But nothing can compare with the absolute devastation I felt after reading the final scene. Not the last chapter, not the last section. The final scene… all four paragraphs of it. It was clumsy, poorly-written, unclear, confusing, and, worst of all, wholly unnecessary. It ultimately left me with an incredibly sour taste in my mouth concerning this book, despite the immense enjoyment and pleasure I derived from reading it.

Overall, this is a very strong book. Very different from Blood Song, and perhaps not as good, but it does an excellent job of continuing the story of the Unified Realm, as well as expanding the scope and breadth of the novel. But perhaps most encouragingly, it truly shows how quickly Ryan has refined and improved his writing since his last publication. And if that’s not something to celebrate, then I don’t know what is.

Final rating: 8/10




Blood Song by Anthony Ryan


“War is always an adventure to those who’ve never seen it.”

Rarely have I seen a debut novel hyped as much as Anthony Ryan’s Blood Song. Winner of numerous awards (including Amazon’s “Best SFF of 2013”), and receiving glowing reviews from nearly every corner, I’ll admit my expectations were sky high. The book couldn’t possibly be that good, could it?

Well, yes. It could.

Blood Song is the story of Vaelin al Sorna, first introduced as a young man, and already one of the most infamous men in the world. Forced to fight a duel he is expected to lose, he reveals his past to his jailer, a chronicler named Verniers. Vaelin does not tell Verniers his whole story, but he will tell you. Given to an elite group of fighters known as the “Sixth Order” at a young age, Vaelin quickly learns to fight, and to kill. His peers and he form an elite group, setting out to do the King’s bidding wherever it may take them.

First of all, the story is brilliant. The frame story has its own plot, one that is introduced, deepened, and resolved in a fraction of the time spent on Vaelin’s story. The first 250 pages of Blood Song are a school story, a darker, more brutal version of classics like Harry Potter. Think Joe Abercrombie writing The Name of the Wind, and you’ll be almost there. A perfect example of the tone can be found in this exchange, where a student expresses his worries to a master before a test:

“’I’m not sure I can swim that far, Master,’ he stammered, staring down at the dark waters of the river. ‘Then try to drown quietly,’ Sollis said, tipping him over the rail.”

Serving as a lengthy introduction to Vaelin and his friends, the first third of the story never falls into a slow patch, and the high stakes keep a degree of tension running throughout the book. Once Vaelin and his friends “graduate”, the story changes. Things move more slowly (though never too slow), and the focus shifts. Intrigue becomes a primary plot point, with the scheming nature of the King and his daughter’s manipulation taking a central role, as every subsequent action in the book occurs as a result of one of their machinations.

The world building is not elaborate, but it does hint at a deeply layered landscape beneath its blunt, bloody exterior. The prose is similarly lacking any frills, or bells or whistles, but it bears the mark of a master craftsman just the same. Ryan perfectly understands the tone of the book he is writing, and perfectly channels that into his writing. An interesting cross between Rothfuss and Abercrombie, the words flow in a way that is very difficult to do with such a blunt story. And, perhaps most importantly, the battle scenes in Blood Song are fantastic. The action is superb all throughout, Ryan makes sure the conflict is clear and understandable, while still being engaging and dramatic. When a book relies on action scenes as much as this one does, the skill the author has in writing them is paramount to the reader’s enjoyment of the novel. And Ryan absolutely nails it.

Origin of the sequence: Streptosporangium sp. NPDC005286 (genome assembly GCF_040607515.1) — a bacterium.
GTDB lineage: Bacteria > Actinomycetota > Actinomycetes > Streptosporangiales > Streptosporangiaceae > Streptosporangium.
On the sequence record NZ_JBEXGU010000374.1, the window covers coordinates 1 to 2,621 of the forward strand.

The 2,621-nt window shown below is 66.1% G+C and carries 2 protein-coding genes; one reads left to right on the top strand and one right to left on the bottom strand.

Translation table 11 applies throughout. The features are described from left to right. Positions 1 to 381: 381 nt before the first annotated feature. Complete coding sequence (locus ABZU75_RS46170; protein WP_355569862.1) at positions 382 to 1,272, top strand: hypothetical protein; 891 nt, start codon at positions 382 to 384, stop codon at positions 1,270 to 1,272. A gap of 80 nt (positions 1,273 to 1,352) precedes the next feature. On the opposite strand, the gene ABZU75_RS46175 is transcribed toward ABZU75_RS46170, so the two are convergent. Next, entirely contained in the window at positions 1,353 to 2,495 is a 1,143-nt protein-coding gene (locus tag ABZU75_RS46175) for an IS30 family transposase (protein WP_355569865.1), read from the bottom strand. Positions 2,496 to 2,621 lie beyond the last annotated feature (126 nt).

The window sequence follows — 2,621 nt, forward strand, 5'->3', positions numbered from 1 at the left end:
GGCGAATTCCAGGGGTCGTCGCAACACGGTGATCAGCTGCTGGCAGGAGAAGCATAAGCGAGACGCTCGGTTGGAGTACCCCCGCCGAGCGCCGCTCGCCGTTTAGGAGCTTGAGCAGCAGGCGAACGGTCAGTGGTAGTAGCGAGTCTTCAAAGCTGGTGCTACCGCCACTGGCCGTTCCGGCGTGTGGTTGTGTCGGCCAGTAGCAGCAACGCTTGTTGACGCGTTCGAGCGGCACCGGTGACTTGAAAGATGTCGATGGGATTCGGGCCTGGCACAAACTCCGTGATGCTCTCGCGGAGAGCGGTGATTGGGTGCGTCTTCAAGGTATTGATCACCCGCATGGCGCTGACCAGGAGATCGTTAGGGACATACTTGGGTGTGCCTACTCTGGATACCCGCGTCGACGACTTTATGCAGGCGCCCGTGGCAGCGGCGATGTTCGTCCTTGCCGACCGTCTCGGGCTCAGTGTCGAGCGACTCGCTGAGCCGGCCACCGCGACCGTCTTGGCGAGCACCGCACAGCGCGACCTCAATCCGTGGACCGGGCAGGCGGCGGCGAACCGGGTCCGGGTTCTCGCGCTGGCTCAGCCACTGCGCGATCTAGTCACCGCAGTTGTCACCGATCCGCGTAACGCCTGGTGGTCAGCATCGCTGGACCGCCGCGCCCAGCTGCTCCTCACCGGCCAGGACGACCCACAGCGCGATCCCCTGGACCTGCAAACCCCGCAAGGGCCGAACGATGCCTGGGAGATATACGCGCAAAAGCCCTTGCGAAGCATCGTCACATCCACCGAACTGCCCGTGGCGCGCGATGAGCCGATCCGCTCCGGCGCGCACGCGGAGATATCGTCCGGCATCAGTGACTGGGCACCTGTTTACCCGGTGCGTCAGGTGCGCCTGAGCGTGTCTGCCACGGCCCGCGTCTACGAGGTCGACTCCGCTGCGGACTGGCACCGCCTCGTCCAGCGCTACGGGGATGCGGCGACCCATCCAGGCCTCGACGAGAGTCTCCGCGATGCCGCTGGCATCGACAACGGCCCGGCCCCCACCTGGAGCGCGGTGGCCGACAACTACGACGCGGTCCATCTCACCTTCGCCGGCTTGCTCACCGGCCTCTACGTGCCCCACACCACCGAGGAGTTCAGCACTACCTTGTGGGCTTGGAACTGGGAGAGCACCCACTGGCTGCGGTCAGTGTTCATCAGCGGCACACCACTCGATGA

The characters may have been the weakest point of the novel, but that doesn’t mean they were poor by any means. Vaelin is an excellent main character, good enough that the reader roots for him, while still being flawed enough that the reader relates to him. He was, however, a bit overpowered. When someone is that good with a sword, just naturally, it begins to raise some questions (see Bilbo dueling a goblin in The Hobbit). An attempt was made to limit his abilities by making him worse at archery and horsemanship than some of his peers, but it never really seems to have much of an effect on the story. The supporting cast was well done, but as a rule I generally wish more had been done with them. Caenis was interesting, but I felt that there were aspects of his personality that were never really explored. He may have been the most interesting of Vaelin’s classmates, but he’s the one we earn the least about. I hope we see more of him in Tower Lord. Barkus and Dentos, though fine characters, were really rather flat and two-dimensional. I kept getting them confused, especially in the beginning, where Ryan dumps a lot of names on you (and Vaelin, to be sure), and I just never really figured out what made some of them different from each other. The story lacks a traditional villain (at least until the closing pages), but those that serve as temporary villains do so with aplomb; both the King and Princess are deliciously manipulative without being “evil”, or even “bad”. And then, of course, there’s my favorite member of the supporting cast: Nortah. A different take on the Ambrose Jakis or Draco Malfoy character, his character arc is the most dynamic in the story, including far more growth and character development than Ambrose and Draco combined.

All that said, the book was not flawless. I often felt as though the book was hinting towards certain occurrences or events that were either too subtle or just went over my head. There was a brief period directly after the end of schooling where the pacing dropped off a bit, but it was fixed almost immediately. And I didn’t entirely love the ending—it resolved well enough, but I still had many unanswered questions that I feel weren’t answered, and may never be answered, as Vaelin showed no sign of feeling motivated to seek out any more. The biggest problem I had was the Blood Song itself. It was never really explained, but instead of seeming mysterious and enigmatic, it came across as more of a Deus Ex Machina (though not quite that bad). It’s a real shame, because I thought that with a bit more explanation the magic system could be fantastic – perhaps we’ll learn more with Tower Lord.

Overall, a fantastic book that is well deserving of its reputation. A phenomenal story, great characters, and action scenes among the best I’ve ever read more than make up for the few, small flaws in the story. I will be eagerly awaiting the next books in the series!

Final Rating: 9/10